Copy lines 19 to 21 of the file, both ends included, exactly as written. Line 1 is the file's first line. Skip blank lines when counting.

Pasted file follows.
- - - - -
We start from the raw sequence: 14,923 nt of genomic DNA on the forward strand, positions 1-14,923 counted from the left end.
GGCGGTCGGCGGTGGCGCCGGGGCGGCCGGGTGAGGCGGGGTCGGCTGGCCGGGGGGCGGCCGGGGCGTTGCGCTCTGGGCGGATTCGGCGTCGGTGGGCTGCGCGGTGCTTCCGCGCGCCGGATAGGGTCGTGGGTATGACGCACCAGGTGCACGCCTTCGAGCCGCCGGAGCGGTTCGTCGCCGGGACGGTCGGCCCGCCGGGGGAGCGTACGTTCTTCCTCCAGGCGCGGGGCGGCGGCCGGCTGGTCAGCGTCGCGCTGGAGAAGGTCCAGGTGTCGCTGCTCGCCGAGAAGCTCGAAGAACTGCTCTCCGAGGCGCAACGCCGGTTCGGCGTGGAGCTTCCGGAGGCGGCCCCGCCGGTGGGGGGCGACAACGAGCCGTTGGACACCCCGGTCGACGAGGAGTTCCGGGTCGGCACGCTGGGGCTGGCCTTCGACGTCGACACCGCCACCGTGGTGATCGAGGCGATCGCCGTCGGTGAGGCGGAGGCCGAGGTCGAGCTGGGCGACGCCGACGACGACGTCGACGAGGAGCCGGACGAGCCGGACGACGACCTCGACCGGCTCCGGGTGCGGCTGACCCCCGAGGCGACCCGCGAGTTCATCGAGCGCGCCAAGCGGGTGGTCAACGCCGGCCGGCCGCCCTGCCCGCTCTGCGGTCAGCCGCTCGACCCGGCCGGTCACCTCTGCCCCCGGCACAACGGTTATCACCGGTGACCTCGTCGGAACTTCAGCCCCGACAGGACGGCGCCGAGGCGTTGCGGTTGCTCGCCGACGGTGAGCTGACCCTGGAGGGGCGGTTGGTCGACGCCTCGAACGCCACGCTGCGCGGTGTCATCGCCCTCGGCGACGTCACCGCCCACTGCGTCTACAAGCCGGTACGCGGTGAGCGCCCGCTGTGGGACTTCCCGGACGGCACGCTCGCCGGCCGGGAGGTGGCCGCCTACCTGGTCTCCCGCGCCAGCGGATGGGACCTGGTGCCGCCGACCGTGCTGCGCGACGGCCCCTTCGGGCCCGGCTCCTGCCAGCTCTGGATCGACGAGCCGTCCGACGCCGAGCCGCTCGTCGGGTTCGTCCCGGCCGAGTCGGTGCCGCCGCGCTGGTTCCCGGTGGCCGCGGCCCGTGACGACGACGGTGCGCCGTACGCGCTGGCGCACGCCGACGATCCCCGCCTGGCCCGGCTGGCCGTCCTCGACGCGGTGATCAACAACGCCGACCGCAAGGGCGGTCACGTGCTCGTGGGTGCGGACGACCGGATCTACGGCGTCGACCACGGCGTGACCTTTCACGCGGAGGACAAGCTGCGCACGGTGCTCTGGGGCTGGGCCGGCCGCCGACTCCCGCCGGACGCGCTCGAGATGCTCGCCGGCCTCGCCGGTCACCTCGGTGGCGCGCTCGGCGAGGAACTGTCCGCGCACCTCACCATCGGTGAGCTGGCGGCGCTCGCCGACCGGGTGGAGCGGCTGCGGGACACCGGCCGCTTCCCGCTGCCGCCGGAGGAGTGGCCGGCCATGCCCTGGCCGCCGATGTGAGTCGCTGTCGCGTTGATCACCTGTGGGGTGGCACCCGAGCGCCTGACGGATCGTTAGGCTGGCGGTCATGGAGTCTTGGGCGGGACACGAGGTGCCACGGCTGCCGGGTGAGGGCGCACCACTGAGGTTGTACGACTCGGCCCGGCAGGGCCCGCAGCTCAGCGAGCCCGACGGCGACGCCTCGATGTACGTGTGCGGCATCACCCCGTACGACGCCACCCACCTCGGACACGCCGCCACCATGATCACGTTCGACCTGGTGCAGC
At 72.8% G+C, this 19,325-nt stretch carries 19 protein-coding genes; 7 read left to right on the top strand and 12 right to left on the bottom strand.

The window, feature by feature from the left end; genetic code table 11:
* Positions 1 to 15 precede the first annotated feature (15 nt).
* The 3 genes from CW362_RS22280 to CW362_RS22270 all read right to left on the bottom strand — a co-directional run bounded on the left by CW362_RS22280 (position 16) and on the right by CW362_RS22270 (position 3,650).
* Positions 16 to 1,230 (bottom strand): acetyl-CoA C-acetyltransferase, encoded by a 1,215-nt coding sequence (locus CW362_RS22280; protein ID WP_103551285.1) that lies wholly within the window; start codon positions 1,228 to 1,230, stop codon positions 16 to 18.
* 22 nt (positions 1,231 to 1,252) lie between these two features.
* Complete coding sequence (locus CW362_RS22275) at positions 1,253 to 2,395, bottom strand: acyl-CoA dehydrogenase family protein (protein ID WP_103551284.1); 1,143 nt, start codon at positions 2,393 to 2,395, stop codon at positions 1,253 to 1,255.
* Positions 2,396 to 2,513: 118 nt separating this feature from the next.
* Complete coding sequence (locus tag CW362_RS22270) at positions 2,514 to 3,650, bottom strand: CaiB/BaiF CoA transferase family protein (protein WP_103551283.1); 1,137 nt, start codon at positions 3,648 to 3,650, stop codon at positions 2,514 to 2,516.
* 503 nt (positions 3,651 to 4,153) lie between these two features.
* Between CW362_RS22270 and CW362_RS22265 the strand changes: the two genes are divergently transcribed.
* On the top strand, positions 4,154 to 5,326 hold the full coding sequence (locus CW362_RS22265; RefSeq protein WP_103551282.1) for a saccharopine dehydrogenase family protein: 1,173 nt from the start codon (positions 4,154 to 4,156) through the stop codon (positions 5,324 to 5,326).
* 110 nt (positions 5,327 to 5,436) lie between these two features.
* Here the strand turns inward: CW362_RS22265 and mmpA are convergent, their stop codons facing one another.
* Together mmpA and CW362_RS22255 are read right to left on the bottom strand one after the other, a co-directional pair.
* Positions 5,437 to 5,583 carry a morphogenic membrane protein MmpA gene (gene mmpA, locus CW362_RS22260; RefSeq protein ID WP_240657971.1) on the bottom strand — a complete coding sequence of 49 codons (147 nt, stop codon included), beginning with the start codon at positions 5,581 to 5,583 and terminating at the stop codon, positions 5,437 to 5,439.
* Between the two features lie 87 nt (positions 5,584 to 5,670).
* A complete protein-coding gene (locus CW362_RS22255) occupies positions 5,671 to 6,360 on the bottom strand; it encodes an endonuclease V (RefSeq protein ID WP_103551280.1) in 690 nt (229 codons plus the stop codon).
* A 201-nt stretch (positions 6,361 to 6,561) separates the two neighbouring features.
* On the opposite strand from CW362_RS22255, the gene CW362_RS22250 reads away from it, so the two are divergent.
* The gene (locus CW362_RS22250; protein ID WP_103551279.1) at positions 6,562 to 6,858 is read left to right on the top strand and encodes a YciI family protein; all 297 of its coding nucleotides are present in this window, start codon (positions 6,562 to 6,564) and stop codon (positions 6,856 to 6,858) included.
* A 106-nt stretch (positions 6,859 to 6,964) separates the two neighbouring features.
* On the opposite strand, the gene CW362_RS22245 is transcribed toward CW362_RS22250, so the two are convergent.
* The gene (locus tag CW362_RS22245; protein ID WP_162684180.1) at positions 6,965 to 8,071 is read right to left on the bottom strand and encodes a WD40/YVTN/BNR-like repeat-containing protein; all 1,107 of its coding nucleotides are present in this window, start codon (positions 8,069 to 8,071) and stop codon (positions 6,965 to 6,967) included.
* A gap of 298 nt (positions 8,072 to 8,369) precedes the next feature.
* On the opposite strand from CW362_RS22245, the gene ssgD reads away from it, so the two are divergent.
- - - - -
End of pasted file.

* Between the two features lie 87 nt (positions 5,584 to 5,670).
* A complete protein-coding gene (locus CW362_RS22255) occupies positions 5,671 to 6,360 on the bottom strand; it encodes an endonuclease V (RefSeq protein ID WP_103551280.1) in 690 nt (229 codons plus the stop codon).
* A 201-nt stretch (positions 6,361 to 6,561) separates the two neighbouring features.